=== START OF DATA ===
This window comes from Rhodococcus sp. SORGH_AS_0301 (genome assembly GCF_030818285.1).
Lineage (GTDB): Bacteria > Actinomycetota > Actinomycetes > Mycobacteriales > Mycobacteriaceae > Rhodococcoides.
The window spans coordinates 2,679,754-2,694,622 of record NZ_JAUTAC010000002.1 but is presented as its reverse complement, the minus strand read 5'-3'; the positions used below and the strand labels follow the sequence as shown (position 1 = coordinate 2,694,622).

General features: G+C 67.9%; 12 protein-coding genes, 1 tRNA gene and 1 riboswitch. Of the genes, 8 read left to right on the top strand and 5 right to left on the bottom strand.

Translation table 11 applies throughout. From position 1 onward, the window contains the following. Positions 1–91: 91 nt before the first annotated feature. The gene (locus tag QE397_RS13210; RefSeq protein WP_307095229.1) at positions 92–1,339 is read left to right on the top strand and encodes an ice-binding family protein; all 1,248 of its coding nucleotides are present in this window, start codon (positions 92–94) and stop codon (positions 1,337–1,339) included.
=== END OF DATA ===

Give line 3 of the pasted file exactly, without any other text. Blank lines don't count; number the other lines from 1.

The window spans coordinates 2,679,754-2,694,622 of record NZ_JAUTAC010000002.1 but is presented as its reverse complement, the minus strand read 5'-3'; the positions used below and the strand labels follow the sequence as shown (position 1 = coordinate 2,694,622).